Fall is one of the best times of year in the Northeast. The heat of summer has broken, baseball playoffs are in full swing and the crisp air makes everyone just a little happier. It’s also a great time to get outside and get moving in a new exercise routine. We are in the middle of marathon season and there are running and walking races of all speeds and lengths. There is no better time to hit the local streets and trails and see how autumn is treating our fine city. And it’s cool enough to bring your pup on all kinds of adventures. All of the local dogs are invigorated by the change in temperature and even older and furrier dogs are ready to be out and about. Keeping dogs of all ages active makes them healthier, happier and more fun to be around longer. This goes for shelter dogs too, and volunteers are welcome at the local shelters and their outside events to walk some dogs (with volunteer training). Local shelters like ACCT and PAWS are full and getting the dogs out and about makes them more visible for adoptions, as well as better behaved for potential homes. Or, you could just make the jump and adopt a running or walking buddy for yourself and save their life while improving yours.
About a year ago, I decided I had to take my own workout to the next level and really tried to get out and run. I was bored to tears and maxing about 2 miles on a good day. My dog Rocky had just turned 11 and after 2 ACL tears and arthritis, he loves to stay active, but running was not happening. I had recently lost my female, his companion for 7 years, and I felt like it was time to find a foster to keep us both going. I made a list of dogs at the city’s Animal Care and Control Team shelter (ACCT), that seemed like decent matches, not too young, not too old. And at the bottom of the list, I added the dog marked as the 2nd longest in the shelter, Trixie. She was young and cute and reminded me of a friend’s little pit bull that I love.
So, we went down to ACCT and a couple of wonderful volunteers (Christine Risley and Christina Voigt, to whom I am forever grateful) patiently helped me try out all of the dogs on my list. We took out the little red nosed girl last and she was ecstatic and jumping very high in the air, trying to meet every dog outside at the time. Under the gate, through the fence, she was desperate to touch everyone. After a few minutes, she was a little calmer and we took her out to meet my Rocky. He was hot and grumpy and gave her a little growly hello. She flattened in the grass and rolled over, submitting to this old guy who never could have physically put her in her place. That was it for me. We brought her home that day.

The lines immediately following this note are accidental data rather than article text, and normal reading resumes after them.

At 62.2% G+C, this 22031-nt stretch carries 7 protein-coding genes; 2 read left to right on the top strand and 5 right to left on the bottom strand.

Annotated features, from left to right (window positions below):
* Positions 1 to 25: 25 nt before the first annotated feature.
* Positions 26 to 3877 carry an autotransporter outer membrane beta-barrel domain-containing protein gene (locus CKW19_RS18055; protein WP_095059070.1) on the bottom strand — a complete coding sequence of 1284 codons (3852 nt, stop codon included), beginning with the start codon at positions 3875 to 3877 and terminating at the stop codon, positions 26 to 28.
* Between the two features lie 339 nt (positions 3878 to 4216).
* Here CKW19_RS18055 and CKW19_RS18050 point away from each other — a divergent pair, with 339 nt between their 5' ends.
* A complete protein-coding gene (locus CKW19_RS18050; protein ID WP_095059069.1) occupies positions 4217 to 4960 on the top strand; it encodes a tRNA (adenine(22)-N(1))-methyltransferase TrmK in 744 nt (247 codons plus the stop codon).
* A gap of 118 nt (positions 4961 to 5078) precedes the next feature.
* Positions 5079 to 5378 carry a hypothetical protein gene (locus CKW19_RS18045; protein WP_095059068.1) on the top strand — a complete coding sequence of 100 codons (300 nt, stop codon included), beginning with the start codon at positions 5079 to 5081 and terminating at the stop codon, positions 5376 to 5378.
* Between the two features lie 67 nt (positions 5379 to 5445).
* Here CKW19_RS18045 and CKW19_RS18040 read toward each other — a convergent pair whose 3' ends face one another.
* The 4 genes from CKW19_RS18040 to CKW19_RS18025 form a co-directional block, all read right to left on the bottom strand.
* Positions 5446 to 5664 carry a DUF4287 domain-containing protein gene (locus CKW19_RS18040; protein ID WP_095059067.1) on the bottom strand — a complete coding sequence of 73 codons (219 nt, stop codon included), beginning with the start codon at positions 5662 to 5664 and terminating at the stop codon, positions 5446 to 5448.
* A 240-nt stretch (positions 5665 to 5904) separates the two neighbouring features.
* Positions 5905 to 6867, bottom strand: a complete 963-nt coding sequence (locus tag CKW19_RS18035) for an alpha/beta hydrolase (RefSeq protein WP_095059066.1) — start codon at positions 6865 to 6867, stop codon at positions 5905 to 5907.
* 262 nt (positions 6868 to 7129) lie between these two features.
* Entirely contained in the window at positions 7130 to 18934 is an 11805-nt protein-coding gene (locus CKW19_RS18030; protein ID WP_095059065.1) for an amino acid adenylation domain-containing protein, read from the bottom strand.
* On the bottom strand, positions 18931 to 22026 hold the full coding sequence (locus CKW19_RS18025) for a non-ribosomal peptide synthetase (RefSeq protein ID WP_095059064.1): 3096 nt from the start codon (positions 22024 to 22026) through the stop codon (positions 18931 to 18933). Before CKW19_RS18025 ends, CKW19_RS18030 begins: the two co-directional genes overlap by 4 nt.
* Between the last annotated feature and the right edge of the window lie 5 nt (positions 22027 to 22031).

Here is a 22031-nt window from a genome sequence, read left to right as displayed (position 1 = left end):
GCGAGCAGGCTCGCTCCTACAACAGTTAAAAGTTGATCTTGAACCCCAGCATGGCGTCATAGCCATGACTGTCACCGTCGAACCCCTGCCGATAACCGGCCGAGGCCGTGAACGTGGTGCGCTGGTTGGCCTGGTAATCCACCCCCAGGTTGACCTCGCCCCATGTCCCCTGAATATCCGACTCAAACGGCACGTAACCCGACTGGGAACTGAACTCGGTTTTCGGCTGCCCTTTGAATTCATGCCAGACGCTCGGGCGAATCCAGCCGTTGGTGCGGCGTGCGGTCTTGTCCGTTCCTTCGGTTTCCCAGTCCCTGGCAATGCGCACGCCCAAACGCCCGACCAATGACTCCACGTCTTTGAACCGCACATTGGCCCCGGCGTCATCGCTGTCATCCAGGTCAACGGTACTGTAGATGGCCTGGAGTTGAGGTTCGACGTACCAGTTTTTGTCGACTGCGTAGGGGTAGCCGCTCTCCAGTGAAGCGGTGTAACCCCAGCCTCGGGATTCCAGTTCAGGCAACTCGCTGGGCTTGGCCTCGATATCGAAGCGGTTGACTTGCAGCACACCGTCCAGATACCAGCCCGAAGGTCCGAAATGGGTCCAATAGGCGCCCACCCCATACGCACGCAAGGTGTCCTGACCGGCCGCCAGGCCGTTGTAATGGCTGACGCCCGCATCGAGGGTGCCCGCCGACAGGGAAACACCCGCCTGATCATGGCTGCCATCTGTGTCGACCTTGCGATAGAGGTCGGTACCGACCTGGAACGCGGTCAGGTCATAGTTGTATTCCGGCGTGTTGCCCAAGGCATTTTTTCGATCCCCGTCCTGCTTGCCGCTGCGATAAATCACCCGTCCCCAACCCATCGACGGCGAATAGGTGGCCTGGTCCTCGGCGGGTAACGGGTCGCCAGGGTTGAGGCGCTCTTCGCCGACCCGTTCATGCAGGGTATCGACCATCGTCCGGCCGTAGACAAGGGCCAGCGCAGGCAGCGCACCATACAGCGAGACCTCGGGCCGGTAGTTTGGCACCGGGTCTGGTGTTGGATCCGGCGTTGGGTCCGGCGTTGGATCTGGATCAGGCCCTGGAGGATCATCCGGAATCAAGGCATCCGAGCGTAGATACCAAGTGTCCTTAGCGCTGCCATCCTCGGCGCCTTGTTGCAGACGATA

I started running with her the next day. We ran off and on in the late summer and fall, never more than 20 minutes or so, but as soon as the ice and snow started, we kind of faded back into walks with both dogs. In the spring, Trixie suddenly had so much energy which coincided with a friend organizing a team to run for the Philadelphia Marathon, half marathon and 8K. The cause was to raise awareness and money to help the local and national campaigns against Breed Specific Legislation and also to donate to the Sarge Fund, which subsidizes low cost veterinary care and pay-what-you-can spay and neuter for pit bulls and pit bull mixes at PAWS.
I eventually took the leap and registered for the Half Marathon . By June, we were still just at 2.5 miles. I know without Trixie (who I have since adopted) I never would have gone further. Part of me was afraid to add too much, because that would mean the days I had to leave her behind were closer. And she seemed fine, not even tired when I could barely move. So, I did research and consulted with vets and trainers. With her health and youth (she’ll be 2 in November), all of them encouraged me to add distance slowly and see how she did. I even had a couple people say frankly that I would never be able to outrun her. So, far, they are right. Last weekend we went just over 8.5 miles and not only did we survive, but we were both fine. I was sore, she was ready to go again in 2 hours.This weekend we will get to 10 miles. Without her, I don’t think I could have done what has been life-changing for me. I am convinced that we were both saved this past year, together.
There are plenty of Trixies (and much lower energy dogs) in the shelters here now, and they are already losing race for their lives. Challenge yourself like we did and you won’t regret it. Try a foster and get in better shape while finding their forever home. Adopt and you just might save two lives. Not ready or renting a pet-free apartment? You can still run with a dog through the amazing Monster Milers who connect local runners and shelter dogs from PAWS for daily, weekly and even event runs. Later this month, you can “rent” a PAWS pup and join in their 5th Annual Mutt Strut, dog walk and adoption festival at FDR park with tons of fun activities for people and canines of all ages.
No matter what you do, getting out in the fresh air is good for you and your dog or the shelter dog whose day you make or life you save.